Monday, June 9, 2014

The Beauty of Flowers!



Career switch: Sorensen got into the lucrative business of floral urinal making after spending years in costume design and computer graphics.

The sculptor and craftsman has attracted much international attention as one of the world's most creative manufactures of luxury urinals shaped like flowers and plants.



A graduate of the University of Utah with a bachelors degree in sculpture, Sorensen, 54, had spent years in costume design, illustration and computer animation.

Flush with customers: Sorensen, who so far has created more than 50 unique urinals, can hardly keep up with the growing demand.
Speaking to San Francisco Chronicle in his Mission District basement studio, Sorensen lamented that he is inundated with orders from all over the world and has been struggling to catch up with the growing demand.



Each flower-shaped bowl takes several months to sculpt out of clay. Once the model is ready, Sorensen bakes it twice in a 2,300-degree oven for two days, during which time the urinal can crack, forcing the artist to start from scratch.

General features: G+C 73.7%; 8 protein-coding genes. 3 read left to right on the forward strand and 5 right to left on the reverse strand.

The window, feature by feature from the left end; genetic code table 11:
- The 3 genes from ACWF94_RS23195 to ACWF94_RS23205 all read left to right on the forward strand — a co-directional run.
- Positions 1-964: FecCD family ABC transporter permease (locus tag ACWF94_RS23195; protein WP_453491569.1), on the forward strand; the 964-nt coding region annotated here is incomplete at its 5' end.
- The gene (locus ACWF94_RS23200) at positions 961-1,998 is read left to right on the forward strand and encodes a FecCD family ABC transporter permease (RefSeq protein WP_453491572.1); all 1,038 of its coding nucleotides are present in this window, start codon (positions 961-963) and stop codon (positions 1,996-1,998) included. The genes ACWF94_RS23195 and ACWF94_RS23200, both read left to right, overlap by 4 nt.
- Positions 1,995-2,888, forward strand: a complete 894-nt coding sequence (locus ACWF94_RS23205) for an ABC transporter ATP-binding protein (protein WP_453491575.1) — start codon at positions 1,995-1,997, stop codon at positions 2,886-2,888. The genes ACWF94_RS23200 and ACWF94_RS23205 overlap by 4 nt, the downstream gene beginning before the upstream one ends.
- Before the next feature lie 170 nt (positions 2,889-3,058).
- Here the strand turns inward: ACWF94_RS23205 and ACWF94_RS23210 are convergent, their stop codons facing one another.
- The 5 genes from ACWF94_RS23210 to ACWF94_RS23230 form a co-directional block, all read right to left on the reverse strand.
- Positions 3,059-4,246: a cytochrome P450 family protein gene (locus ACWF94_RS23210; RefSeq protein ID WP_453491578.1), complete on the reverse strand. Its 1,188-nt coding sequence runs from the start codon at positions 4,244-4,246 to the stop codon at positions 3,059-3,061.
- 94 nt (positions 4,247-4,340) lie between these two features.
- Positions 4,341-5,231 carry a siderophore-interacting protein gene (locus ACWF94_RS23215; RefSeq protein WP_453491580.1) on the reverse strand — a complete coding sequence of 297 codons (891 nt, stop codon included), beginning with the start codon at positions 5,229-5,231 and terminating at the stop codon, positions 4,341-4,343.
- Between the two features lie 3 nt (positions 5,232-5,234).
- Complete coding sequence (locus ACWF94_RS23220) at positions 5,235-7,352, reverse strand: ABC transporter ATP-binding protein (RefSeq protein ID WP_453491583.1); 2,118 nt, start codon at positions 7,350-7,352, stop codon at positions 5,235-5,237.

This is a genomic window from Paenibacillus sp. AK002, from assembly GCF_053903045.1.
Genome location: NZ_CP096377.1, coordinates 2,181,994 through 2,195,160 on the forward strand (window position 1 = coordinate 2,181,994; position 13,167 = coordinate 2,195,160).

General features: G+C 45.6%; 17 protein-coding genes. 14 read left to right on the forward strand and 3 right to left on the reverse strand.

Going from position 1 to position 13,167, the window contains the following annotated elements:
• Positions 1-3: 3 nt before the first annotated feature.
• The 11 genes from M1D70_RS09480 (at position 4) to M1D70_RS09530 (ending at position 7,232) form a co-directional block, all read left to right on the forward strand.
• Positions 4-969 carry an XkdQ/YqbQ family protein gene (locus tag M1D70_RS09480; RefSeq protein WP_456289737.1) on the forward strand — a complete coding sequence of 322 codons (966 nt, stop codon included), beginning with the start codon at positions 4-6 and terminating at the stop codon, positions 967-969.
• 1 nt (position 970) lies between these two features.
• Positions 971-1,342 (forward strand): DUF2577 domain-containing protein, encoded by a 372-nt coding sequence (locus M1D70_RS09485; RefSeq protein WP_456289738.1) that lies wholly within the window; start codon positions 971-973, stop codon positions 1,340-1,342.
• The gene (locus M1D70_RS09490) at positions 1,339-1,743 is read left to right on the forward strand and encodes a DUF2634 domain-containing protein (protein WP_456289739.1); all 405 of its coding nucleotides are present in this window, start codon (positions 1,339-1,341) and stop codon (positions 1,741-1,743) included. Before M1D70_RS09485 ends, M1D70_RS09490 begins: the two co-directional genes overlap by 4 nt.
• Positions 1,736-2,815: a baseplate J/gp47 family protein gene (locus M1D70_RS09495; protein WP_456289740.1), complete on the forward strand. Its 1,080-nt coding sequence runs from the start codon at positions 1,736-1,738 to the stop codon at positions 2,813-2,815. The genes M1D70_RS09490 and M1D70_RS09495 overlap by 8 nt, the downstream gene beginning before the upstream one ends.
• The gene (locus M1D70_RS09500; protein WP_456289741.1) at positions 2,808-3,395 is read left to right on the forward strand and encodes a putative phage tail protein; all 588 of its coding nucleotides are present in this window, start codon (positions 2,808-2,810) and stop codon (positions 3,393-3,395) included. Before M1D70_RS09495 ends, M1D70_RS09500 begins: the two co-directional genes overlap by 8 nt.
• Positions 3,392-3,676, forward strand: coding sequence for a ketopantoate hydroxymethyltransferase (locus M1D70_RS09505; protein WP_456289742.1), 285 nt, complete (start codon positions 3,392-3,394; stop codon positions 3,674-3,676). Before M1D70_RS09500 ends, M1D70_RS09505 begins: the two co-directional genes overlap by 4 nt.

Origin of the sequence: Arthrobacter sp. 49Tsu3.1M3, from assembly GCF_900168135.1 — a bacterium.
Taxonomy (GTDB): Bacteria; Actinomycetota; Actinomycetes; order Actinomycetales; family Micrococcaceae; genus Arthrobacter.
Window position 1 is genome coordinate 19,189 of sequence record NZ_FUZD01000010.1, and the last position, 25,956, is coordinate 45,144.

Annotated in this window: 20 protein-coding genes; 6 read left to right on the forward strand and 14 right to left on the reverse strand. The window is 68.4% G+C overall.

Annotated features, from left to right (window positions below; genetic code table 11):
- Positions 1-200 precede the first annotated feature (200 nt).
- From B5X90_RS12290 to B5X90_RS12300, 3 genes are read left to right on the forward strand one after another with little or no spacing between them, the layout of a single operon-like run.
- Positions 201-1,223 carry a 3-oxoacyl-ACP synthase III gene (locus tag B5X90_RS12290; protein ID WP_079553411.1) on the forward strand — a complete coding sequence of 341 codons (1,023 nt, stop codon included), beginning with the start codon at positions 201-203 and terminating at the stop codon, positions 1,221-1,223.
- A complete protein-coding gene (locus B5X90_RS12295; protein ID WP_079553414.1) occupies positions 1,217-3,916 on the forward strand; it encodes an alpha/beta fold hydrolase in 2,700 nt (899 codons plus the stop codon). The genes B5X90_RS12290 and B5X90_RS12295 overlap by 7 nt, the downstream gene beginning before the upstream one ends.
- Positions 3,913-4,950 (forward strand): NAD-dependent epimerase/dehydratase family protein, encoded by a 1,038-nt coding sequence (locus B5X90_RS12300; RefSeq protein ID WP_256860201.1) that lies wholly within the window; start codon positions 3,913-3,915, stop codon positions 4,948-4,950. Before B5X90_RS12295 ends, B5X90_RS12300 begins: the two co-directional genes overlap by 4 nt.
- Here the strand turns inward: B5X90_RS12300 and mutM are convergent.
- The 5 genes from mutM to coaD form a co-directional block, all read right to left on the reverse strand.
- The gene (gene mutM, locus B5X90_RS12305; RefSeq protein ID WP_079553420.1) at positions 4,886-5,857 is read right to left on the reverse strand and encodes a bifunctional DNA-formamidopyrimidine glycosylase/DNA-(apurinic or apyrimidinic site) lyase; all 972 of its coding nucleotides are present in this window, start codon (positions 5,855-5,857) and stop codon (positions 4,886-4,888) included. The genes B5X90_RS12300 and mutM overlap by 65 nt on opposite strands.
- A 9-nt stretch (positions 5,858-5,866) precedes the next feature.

Creative space: Sorensen makes his fancy pissoirs in his basement studio in San Francisco 's Mission District. One day in 2002, the artist was in a men's room when he was struck by an idea to transform the mundane, boring urinal into a whimsical objet d'art and even a status symbol.


With journalists and curious visitors queuing up to take a peek at Sorensen's porcelain sprays, his studio has been flush with business.
Sorensen's fanciful daffodils, hibiscuses and orchids have been exhibited in galleries from Hungary to South Korea, while deep-pocketed homeowners and businesses have been willing to shell out anywhere between $6,000 to $20,000 on his functional artworks.





Ouch! This Venus Fly Trap urinal comes with a $11,500 price tag and a full set of spikes, but fortunately for its future users, they are made of silicone rubber.



While most of his artworks imitate plants or blooms, Sorensen has created a few novelty pieces, including a controversial urinal shaped like President George W. Bush in 2008.

Over the past decade, Sorensen and a pair of assistants have wrought about 50 fully-functional, one-of-a-kind urinals.
The artist boasted that his most popular design, the orchid, has no splash-back during use.

In his studio, the 54-year-old has three such urinals, all of them fully plumbed in case customers would like to take them for a test run before pulling out the checkbook.




















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